Sun News Digest


May 04, 2005


Leniency asked for England

A defense lawyer for Pfc. Lynndie R. England said at her sentencing hearing yesterday that the young woman who became a symbolic figure in the Abu Ghraib abuse scandal would answer for herself but should not face undue punishment because of the crimes of her fellow soldiers. [Page 3a]

BTK suspect pleads not guilty

A judge entered a plea of not guilty on behalf of Dennis L. Rader, a former church leader accused of being the BTK killer. Rader declined to speak during his court appearance, and prosecutors said they would seek the "Hard 40" penalty -- meaning Rader could 40 years in prison before being eligible for parole. [Page 12a]


Russia marks historic victory

In Russian eyes, the Red Army's defeat of Nazi Germany on the eastern front in World War II was the greatest military victory in history. President Bush and other world leaders will travel to Moscow to help Russia celebrate the 60th anniversary of that event next week. [Page 1a]

Women's voting rights hits snag

In a major setback for the political rights of Kuwaiti women, Islamist and conservative tribal lawmakers have created a constitutional crisis that will delay consideration of a draft election law long enough to keep women out of this year's race for municipal council seats. [Page 15a]


Mother sentenced to 25 years

As a 41-year-old Baltimore mother was sentenced yesterday to 25 years in prison for smothering her toddler, the prosecutor and defense attorney questioned the court ruling that put the two in the same home. Assistant State's Attorney Julie Drake leveled unusually sharp criticism of the Juvenile Courts decision even as she sought the maximum penalty for Monalisa Mackey in the death of her daughter, Alicia Cureton. [Page 1b]

Kids given take-home DNA tests

Parents of the Washington County's 1,500 kindergarten pupils are being asked to keep a sample of their child's DNA in the freezer. If the child were to go missing, authorities could use the specimen to identify found remains. Washington County is the first school system in the state to distribute the DNA testing kits. [Page 2b]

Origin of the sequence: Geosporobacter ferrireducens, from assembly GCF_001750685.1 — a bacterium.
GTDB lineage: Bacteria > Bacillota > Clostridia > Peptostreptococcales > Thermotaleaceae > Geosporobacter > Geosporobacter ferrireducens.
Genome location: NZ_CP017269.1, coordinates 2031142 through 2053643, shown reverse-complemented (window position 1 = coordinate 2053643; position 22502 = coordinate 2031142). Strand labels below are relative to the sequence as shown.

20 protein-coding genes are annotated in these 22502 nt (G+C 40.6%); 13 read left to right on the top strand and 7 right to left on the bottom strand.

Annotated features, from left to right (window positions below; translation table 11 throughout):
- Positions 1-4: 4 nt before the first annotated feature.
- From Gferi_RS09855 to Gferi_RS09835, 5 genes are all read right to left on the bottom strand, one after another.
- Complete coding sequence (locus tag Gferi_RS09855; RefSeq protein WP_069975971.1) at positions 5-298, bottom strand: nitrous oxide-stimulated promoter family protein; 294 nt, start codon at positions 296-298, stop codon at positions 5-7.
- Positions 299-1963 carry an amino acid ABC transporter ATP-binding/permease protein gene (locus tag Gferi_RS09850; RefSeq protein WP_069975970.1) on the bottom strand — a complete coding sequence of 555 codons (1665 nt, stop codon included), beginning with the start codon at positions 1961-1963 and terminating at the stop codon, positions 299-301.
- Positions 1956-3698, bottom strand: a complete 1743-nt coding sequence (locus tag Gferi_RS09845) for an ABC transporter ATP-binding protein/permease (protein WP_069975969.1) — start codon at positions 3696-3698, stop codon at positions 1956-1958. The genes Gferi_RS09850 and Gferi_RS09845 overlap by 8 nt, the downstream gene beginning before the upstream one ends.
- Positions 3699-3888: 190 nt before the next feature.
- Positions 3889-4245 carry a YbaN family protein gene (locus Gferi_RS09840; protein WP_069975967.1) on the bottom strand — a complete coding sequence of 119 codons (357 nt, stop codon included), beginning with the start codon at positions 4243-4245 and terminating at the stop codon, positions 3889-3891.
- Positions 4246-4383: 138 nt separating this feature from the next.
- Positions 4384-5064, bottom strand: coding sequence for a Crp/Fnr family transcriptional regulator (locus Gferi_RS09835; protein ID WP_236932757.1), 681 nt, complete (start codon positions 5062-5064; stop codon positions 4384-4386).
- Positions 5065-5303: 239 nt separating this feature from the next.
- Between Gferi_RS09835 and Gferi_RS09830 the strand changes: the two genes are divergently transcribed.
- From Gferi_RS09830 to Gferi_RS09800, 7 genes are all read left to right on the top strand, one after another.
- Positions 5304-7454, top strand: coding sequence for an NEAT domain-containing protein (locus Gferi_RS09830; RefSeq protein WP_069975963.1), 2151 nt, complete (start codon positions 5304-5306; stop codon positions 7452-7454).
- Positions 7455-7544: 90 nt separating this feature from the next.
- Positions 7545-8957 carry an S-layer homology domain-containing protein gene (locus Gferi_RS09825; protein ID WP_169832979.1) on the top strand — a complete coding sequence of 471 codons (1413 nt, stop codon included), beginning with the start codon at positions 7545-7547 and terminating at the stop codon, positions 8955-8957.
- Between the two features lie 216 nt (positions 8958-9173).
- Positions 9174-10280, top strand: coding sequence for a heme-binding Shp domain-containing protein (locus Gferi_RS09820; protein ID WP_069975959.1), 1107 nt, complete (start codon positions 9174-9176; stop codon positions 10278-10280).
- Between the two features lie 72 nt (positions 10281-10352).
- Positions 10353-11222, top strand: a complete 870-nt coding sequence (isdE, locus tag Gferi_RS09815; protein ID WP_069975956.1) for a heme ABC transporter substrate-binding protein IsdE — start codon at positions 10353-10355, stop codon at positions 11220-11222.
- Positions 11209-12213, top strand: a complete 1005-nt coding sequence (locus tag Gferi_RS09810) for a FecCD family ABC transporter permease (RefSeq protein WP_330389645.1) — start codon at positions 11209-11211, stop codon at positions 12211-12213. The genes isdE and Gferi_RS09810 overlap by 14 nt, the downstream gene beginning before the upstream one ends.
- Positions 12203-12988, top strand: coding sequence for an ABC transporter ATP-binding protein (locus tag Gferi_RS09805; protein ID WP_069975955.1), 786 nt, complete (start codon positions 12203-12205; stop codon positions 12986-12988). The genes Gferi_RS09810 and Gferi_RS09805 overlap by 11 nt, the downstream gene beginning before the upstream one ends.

Benfield Pines put on ice

The landmark Benfield Pines Ice Rink has closed and will be leased for warmer sports. The Millersville building and adjoining spaces have been handed over to a partnership that wants to scrap the ice in favor of a multisport facility. [Page 2b]


Advice for jilted groom: Run away

John Mason still wants to marry runaway bride Jennifer Wilbanks. No matter what happened and will happen, everyone has some advice. One suggestion to the jilted husband-to-be: You've got an out. Take it. [Page 1c]

Questions remain for BSO

With the Baltimore Symphony Orchestra having completed its final Carnegie Hall concert with music director Yuri Temirkanov, attention is turning to the BSO's artistic and financial future. However, it appears that questions remain as they have been for several months now -- unanswered. [Page 1c]

Stars boost cancer screenings

More than half of adults in a nationwide survey recalled celebrity endorsements for cancer screening, and more than a fourth said the pitch made them more likely to get tested, researchers report yesterday in the Journal of the National Cancer Institute. [Page 6c]


Giant to cut hundreds of jobs

Bruised by a rocky merger, Giant Food LLC is selling its corporate campus in Landover and cutting hundreds of manufacturing and distribution jobs, further diminishing the profile of the nearly 70-year-old company. [Page 1a]

New port director named

State officials promised a new era of cooperation in announcing the appointment yesterday of F. Brooks Royster III as the new director of the port of Baltimore, but the long-time maritime industry executive comes into the job mindful of the messy public spat that forced his predecessor's resignation. [Page 1d]

Fed boosts interest rates, again

As expected, the Federal Reserve boosted interest rates a quarter of a percentage point, its eighth consecutive increase, but an omission in its official statement jolted investors. [Page 1d]


NBC keeps Derby, Preakness

The first two legs of horse racing's Triple Crown -- the Kentucky Derby and Preakness -- will remain on NBC-TV through 2010. The deal was announced after speculation that the Preakness would end up on ESPN. [Page 1e]

O's drop 2nd straight, 1-0

The Orioles were held to three hits and dropped their second straight game to the Toronto Blue Jays, 1-0, at Camden Yards. The Orioles wasted a fine outing by Daniel Cabrera, who allowed one run on four hits in eight innings. [Page 1e]


Working for productivity

The image of a productive employee as someone who works long hours and is chained to a desk is not always the best test for who is getting the most done, experts say. Increasing job performance relies more on organizing your life, getting enough rest and making sure you have good working conditions than on constant work, they say. [Page 1k]



Iraq swore in its first democratically elected government yesterday as violence continued to flare up in the nation. Follow developments and get archived coverage of Iraq at


Check out the online version of our weekly food and entertaining section. Read about tasty trends, the newest kitchen gadgets or find a recipe or a restaurant in our searchable databases.


"I thought it was candy, because they put candy in your ice cream or whatever to make it a treat."

Clarence Stowers, who found a partial finger in a pint of frozen custard (Article, Page 5A)














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